I'd recommend you stick to a lye concentration of 25% (water:lye ratio of 3:1). More water isn't more helpful.

When I've added ingredients to shave soap after the cook, yes, they are hard to mix in. A potato masher works. Or you can knead the ingredients in, somewhat like kneading bread dough. Not sure why you were getting foam unless the extra water was a factor -- hard to say.

I think you're expecting shave soap to behave in ways that are not realistic for shave soap. Shave soap isn't a tidy thing to make -- it's thick and sticky, and hard to handle. That's just the nature of the beast.
Thanks DeeAnna, Yes I will go back to the 3:1 water ratio as the extra water did nothing! I am going to reduce my stearic acid right down to 28 or 30% max and add in some high stearic butters. I will try the sodium lactate as I have some here, anything to help it along.
I do realize the nature of the beast and that all that stearic makes it very hard to work in the additives. However my batch was absolutely solid, there was no stirring or kneading in anything. I am hoping the reduction in stearic acid will keep it movable the next time. I am also going to cook for half the time and put in my additives early on whilst it is kind of elastic and sticky. I will give an update. Cheers
 

DeeAnna

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Are you watching the stearic acid content in your fatty acid profile to keep it high enough as you tinker with the recipe?

There's nothing wrong with using fats high in stearic and palmitic, but it's important to keep the stearic and palmitic content sufficiently high enough to make a good shave soap. Not saying a good shave soap can't be made with fats alone, but it's harder to get a good result ... and it will be more expensive too.
 

Becky1024

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I am thinking of going down that route the next attempt Becky. After about 20-30 mins the soap just became a solid mass that was impossible to incorporate anything. I left it to cook in the hope it would be a tad softer when translucent but it wasn't. Can I ask do you then leave it to cure like cp soap or a shorter cure time? I might give the sodium lactate a go just because I have some here, would you incorporate it with your glycerine?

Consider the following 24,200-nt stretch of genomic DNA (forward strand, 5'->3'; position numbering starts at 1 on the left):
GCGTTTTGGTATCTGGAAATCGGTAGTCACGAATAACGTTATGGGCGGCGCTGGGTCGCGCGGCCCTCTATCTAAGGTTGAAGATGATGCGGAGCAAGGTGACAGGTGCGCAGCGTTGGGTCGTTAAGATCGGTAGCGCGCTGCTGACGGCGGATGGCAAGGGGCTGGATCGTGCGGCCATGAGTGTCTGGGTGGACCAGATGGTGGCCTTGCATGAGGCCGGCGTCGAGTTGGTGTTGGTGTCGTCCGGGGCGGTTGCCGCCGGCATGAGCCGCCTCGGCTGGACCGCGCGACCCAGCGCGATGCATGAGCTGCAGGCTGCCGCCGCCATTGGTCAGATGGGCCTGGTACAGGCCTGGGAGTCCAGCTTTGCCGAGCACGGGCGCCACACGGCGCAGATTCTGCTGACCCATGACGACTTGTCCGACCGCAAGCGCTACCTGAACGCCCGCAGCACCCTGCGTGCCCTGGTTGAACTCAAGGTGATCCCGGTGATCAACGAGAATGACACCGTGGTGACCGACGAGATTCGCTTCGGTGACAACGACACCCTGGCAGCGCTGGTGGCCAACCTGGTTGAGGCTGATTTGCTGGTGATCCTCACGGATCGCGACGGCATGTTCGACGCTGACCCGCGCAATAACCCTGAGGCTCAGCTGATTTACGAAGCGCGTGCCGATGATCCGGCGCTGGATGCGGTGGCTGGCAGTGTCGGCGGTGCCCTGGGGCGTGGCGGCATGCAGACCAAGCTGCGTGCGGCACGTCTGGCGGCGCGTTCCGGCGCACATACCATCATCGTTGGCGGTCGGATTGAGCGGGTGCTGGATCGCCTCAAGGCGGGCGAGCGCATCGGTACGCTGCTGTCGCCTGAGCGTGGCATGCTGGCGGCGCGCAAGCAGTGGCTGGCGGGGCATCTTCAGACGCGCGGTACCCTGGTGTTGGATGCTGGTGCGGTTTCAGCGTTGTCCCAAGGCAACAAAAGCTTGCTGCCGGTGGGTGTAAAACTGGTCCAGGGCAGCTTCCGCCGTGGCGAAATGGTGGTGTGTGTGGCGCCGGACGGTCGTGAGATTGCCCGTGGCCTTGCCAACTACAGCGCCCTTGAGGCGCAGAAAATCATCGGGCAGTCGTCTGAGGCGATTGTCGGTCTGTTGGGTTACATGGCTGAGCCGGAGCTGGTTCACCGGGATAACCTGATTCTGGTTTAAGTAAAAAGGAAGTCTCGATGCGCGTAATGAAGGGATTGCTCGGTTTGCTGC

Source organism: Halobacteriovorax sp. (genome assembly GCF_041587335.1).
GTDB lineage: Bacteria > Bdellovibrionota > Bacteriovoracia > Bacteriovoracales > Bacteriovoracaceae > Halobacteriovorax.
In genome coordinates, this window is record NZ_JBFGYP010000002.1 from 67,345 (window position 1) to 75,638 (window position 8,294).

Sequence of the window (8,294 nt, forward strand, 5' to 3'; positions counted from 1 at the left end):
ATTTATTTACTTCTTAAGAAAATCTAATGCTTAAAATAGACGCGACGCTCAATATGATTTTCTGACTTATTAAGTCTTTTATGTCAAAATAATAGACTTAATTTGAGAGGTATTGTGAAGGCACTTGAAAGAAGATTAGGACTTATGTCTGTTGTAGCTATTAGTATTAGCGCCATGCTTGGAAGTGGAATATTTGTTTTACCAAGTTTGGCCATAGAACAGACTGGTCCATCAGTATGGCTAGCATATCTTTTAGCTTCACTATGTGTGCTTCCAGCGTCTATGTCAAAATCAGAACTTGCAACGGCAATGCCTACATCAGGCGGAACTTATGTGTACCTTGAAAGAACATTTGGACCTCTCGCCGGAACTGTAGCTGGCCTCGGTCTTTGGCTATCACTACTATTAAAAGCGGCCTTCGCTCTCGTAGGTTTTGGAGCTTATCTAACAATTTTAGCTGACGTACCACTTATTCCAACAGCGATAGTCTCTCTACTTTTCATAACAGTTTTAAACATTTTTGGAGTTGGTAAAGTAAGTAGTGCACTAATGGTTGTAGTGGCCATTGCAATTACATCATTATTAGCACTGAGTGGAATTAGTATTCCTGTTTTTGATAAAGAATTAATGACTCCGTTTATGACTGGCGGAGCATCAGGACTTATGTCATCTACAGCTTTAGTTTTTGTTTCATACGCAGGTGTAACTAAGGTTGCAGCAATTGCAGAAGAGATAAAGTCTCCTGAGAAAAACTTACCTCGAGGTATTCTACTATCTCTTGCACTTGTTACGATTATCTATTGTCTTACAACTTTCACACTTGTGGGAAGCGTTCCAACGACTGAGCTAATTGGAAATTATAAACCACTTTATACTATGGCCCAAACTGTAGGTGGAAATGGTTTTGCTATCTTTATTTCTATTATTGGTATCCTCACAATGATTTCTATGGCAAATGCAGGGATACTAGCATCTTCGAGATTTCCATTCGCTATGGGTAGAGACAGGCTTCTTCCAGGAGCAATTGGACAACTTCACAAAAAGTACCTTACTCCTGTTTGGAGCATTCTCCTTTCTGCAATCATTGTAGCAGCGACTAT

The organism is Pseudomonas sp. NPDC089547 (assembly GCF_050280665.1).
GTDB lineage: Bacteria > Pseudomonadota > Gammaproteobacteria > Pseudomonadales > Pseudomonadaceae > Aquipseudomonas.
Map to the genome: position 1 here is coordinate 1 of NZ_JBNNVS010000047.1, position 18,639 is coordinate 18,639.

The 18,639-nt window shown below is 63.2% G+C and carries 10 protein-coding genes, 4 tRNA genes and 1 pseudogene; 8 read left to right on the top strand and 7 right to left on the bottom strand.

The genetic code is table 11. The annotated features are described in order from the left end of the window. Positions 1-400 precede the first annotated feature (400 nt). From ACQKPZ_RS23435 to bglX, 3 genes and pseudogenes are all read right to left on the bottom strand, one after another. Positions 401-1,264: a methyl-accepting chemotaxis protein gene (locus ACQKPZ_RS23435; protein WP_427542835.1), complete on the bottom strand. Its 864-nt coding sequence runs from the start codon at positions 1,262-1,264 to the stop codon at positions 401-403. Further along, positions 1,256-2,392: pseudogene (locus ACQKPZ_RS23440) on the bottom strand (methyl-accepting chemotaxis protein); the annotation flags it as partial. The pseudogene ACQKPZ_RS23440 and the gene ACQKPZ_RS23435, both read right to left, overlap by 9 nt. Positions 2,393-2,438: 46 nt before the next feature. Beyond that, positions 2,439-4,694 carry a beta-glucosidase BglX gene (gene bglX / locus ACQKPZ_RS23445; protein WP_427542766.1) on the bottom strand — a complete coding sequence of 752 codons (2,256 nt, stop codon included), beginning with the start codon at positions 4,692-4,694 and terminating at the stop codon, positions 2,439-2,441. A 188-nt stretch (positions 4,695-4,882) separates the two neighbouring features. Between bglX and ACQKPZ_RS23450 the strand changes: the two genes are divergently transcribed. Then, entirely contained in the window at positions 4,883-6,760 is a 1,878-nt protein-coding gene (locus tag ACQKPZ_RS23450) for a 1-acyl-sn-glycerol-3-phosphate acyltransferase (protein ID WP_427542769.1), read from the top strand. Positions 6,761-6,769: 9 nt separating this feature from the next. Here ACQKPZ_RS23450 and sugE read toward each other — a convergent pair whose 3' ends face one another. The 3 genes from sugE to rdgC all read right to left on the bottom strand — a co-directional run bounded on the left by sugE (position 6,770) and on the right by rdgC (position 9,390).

I cure HP and CP soap the same amount of time, 4 - 6 weeks. I added the sodium lactate after the cook and stirred well and hoped it would make the soap more fluid but it didn't make a difference with my recipe. Your result may be different.
 

Grace131

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I cure HP and CP soap the same amount of time, 4 - 6 weeks. I added the sodium lactate after the cook and stirred well and hoped it would make the soap more fluid but it didn't make a difference with my recipe. Your result may be different.
Are you watching the stearic acid content in your fatty acid profile to keep it high enough as you tinker with the recipe?

There's nothing wrong with using fats high in stearic and palmitic, but it's important to keep the stearic and palmitic content sufficiently high enough to make a good shave soap. Not saying a good shave soap can't be made with fats alone, but it's harder to get a good result ... and it will be more expensive too.
I am still tinkering with the recipe, at the moment I have stearic at 47 and palmitic at 7 so I am happy with that. However I have hit another stumbling block, I decided to run the recipe through another dual lye soap calc 'Mountain Sage' and it is giving me different lye percentages.
At 5% superfat soapee is giving me 60% NAOH 30.2g 40% KOH 70.6g
Whilst Mountain sage is giving me NAOH 29.1g KOH 61.2g
I will have to do my own calculations. I am stumped quite a difference there. I ordinarily use my own soapcalc that myself and my husband made, so I am unfamiliar with online calculators and which are reliable.
 
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When I was making and sell Shave Soap, before I lost the market it was very popular in I put in low-profile 6 oz jars like these which worked out really well. Wow, another recipe I just shared. :p:p:p
1613406983528.png

I used dual lye at a ratio of NaOH/KOH 30%/70%, superfat 4%, Water: Lye Ratio 2.03: 1 (the addition of glycerin is upping your liquid amount)
Liquid OIl 7%
Castor 8%
Cocoa butter 8%
CO 22%
Stearic Acid 44%
Tallow 11%
I also used 0.5% EDTA dissolved in liquid before adding lye
0.5% Germall Plus or preservative you prefer
1% sugar
SL
.06% of total batch wt Glycerin added to oils
 

DeeAnna

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Pick a one reputable calc and stick with it. Don't switch between two or more calcs -- all this will do is make you feel confused, as you have mentioned.

As you already know, having made your own calc, every soap recipe calculator is based on different data sets for the saponificationvalues, as well as different assumptions and goals. These slight variations from calc to calc means each one will produce slightly different answers.

MMS is a reputable calc, although I'm not as fond of it as I am of Soapee or the Soapmaking Friend calc. Or you could update your own calc to include the KOH calculations. I'd double-check the answers from your homemade calc against one of these reputable online calcs, however, until you're certain your calc is working correctly.